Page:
Joshua Windham, an attorney at the Institute for Justice who represents Hollingsworth and Rainwaters, said the Tennessee Constitution offers its own protections and that the law giving TWRA the right to unauthorized access to private property clearly violates the state constitution.
“It’s a law enforcement agency that believes it has complete discretion,” Windham said, noting that no other law enforcement agency in the state has the same powers to enter private property without a warrant, as TWRA has outlined in state law.
If they go on private property, they must have a warrant. They abuse their authority and no one can control it.
An armed robbery, then allegations of theft
Hollingsworth hunts on the 90-acre property, a mix of swampy habitat, fields and tree cover, which has been in his family’s possession since his teens.
The site is only accessible through a gate marked ‘private property’ leading into a primitive gravel driveway, first through his neighbours’ property before reaching the derelict land his father bought 25 years ago.
The land is set aside purely for hunting and recreation, Hollingsworth said. He and his friends have hunted rabbits, turkeys, deer, ducks and raccoons there since his teens, he said. He and his girlfriend have also camped on the property from time to time.
The camera, Hollingsworth said, was an acute invasion of privacy, capable of capturing footage of him being intimate with his girlfriend, relieving himself outdoors and partying with his friends.
But what happened after he discovered the covert surveillance causes Hollingsworth more trouble.
Weeks after he discovered the secret camera, he heard a knock on the door of his house, located in a separate lot.
It was early in the day and Hollingworth and his girlfriend were not fully dressed. Outside were at least half a dozen men dressed in khaki pants and body armor, including at least one armed with an assault rifle, Hollingsworth said. Frightened, Hollingsworth’s girlfriend ran to the bedroom.
They were both detained and arrested.
Hollingsworth was charged with six counts of illegal hunting of waterfowl, including illegal luring of game birds.
Weeks after Hollingsworth discovered the secret camera, TWRA agents came to his house armed and arrested him for illegally hunting waterfowl, a charge he denies. Officers also accused him of stealing the security camera he found on his property.
He and his girlfriend were also charged with a 7th count: stealing the surveillance camera secretly installed on his property.
The camera was installed, according to court documents, after US Fish & Wildlife Service agents contacted TWRA agents who alleged Hollingsworth was violating federal game bird regulations. Federal authorities received a warrant on camera. In court files, TWRA officials noted that the warrant was unnecessary.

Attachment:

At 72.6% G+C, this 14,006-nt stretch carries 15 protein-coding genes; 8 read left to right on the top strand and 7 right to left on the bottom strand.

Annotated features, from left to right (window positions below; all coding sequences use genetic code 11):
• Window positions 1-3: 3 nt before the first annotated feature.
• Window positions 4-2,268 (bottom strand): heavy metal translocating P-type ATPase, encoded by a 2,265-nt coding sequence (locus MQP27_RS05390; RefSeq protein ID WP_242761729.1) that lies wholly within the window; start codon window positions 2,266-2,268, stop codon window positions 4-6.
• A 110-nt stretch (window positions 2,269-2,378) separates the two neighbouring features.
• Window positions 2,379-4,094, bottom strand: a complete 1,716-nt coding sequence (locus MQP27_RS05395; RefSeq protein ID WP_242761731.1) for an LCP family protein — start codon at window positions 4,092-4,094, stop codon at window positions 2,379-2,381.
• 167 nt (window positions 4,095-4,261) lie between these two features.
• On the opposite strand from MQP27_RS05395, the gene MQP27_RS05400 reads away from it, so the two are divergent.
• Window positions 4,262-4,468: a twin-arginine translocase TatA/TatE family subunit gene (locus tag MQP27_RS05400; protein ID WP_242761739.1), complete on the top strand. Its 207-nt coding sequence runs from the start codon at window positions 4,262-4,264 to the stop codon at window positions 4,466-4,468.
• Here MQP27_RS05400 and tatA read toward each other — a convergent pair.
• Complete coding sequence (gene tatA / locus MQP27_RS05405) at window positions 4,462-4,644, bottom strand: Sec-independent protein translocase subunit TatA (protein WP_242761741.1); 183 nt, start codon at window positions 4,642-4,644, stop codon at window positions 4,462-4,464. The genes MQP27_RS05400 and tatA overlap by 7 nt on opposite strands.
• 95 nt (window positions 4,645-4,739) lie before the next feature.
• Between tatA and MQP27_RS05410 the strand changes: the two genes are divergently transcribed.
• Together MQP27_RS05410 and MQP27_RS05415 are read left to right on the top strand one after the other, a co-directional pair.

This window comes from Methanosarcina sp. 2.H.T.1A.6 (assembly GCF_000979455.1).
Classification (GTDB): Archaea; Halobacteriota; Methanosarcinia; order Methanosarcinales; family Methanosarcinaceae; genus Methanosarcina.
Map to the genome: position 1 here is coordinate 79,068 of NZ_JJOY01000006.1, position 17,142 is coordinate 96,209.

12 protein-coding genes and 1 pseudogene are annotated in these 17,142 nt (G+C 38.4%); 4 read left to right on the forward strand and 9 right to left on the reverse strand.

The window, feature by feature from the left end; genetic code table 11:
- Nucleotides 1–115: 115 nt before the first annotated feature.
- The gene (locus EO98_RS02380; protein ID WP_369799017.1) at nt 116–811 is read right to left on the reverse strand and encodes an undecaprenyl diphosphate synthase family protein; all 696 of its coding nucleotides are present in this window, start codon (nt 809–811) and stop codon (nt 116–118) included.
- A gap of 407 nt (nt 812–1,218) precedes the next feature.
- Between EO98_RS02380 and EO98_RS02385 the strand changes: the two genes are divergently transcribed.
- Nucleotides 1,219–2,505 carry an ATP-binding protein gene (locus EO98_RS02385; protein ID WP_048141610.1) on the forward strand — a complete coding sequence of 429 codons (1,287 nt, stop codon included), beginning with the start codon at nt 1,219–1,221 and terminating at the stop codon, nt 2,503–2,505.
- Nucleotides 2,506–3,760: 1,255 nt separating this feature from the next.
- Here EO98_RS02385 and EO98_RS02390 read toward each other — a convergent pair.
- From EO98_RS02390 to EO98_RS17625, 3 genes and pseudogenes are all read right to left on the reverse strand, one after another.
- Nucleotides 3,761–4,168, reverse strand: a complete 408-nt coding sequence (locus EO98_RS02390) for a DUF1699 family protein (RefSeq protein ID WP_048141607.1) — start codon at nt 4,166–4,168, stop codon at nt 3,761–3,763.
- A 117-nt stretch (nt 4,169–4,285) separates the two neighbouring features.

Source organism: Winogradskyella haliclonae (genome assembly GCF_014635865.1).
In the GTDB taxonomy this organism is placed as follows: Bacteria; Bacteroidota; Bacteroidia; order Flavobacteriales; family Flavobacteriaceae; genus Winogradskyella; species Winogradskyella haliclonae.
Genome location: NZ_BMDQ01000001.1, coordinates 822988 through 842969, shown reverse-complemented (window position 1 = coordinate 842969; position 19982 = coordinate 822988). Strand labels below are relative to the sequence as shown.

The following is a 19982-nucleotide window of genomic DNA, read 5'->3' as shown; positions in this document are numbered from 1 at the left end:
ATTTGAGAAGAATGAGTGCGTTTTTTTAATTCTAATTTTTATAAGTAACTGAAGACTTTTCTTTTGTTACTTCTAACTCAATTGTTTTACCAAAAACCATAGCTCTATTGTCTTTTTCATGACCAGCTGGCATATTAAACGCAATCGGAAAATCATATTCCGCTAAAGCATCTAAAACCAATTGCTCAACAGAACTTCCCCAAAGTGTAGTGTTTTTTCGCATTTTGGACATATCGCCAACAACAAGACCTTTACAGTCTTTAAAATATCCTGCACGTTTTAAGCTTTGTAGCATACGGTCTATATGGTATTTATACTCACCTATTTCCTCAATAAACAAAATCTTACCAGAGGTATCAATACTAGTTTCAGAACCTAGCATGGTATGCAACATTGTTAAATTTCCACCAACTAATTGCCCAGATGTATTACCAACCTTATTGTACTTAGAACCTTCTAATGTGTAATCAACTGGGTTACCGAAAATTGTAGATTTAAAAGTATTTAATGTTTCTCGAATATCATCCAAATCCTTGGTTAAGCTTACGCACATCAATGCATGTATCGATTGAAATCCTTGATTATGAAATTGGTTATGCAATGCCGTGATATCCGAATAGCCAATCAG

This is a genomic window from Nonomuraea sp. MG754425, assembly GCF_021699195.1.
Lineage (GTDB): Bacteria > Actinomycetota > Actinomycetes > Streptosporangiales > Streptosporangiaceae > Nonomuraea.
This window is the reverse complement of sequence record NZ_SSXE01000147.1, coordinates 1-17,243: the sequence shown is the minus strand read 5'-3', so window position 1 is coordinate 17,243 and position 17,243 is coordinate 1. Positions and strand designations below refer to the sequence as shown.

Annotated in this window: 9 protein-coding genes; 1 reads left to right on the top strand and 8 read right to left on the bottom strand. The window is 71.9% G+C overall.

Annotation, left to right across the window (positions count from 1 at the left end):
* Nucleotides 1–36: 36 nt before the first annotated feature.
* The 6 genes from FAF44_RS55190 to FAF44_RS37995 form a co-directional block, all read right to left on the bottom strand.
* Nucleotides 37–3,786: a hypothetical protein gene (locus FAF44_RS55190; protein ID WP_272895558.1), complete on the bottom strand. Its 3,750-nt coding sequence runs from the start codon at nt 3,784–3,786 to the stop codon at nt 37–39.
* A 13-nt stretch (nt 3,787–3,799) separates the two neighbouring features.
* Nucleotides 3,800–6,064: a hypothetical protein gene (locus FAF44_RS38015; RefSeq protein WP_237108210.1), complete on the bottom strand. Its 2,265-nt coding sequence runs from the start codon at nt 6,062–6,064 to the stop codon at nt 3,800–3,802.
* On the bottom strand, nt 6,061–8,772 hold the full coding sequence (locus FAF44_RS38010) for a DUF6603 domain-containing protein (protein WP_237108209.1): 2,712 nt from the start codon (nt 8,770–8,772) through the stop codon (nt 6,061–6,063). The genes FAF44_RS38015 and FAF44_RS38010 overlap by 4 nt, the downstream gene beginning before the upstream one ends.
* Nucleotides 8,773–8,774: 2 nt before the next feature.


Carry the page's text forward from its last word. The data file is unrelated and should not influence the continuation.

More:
Over the course of the lawsuit Hollingsworth and his neighbor later filed, dozens of video and photographic evidence emerged showing examples where TWRA agents armed with their own cameras and audio recording equipment — and sometimes crouched behind bushes — saw Hollingsworth and friends filmed.
While athletes should wear bright clothing as a signal of their presence to other fighters, TWRA officials are not, creating a potentially dangerous situation during covert surveillance, Windham said. Video made by TWRA agents shows them in the firing line for fighters.
Some videos captured TWRA agents trudging through the isolated Hollingsworth site and recount their surveillance of corn kernels near duck blinds or wet fields with remains of corn on the cob.
Audio evidence filed in the case has documented at least one occasion when Hollingsworth was on his property when confronted by TWRA officials.
“Hunter, stop for a second, okay?” the TWRA agent said to Hollingsworth. “We have some things to talk about. Put down your bucket… We’ve got some things to talk about. There’s no point in getting angry.”
“It’s no use coming here every time I hunt,” Hollingsworth replied. “Nobody invites you.”
“When you bought your hunting license, you invited me,” the agent replied.
Hollingsworth later pleaded guilty to one charge of wildlife lure – a claim he still denies. He lost his hunting license for three years. The charges against his friends and girlfriend were dropped.
“I’m not saying I’ve never done anything wrong,” he said. “But they threatened to sue my girlfriend because she lives with me. She would have lost her job because she has to travel for work. She has nothing to do with hunting.”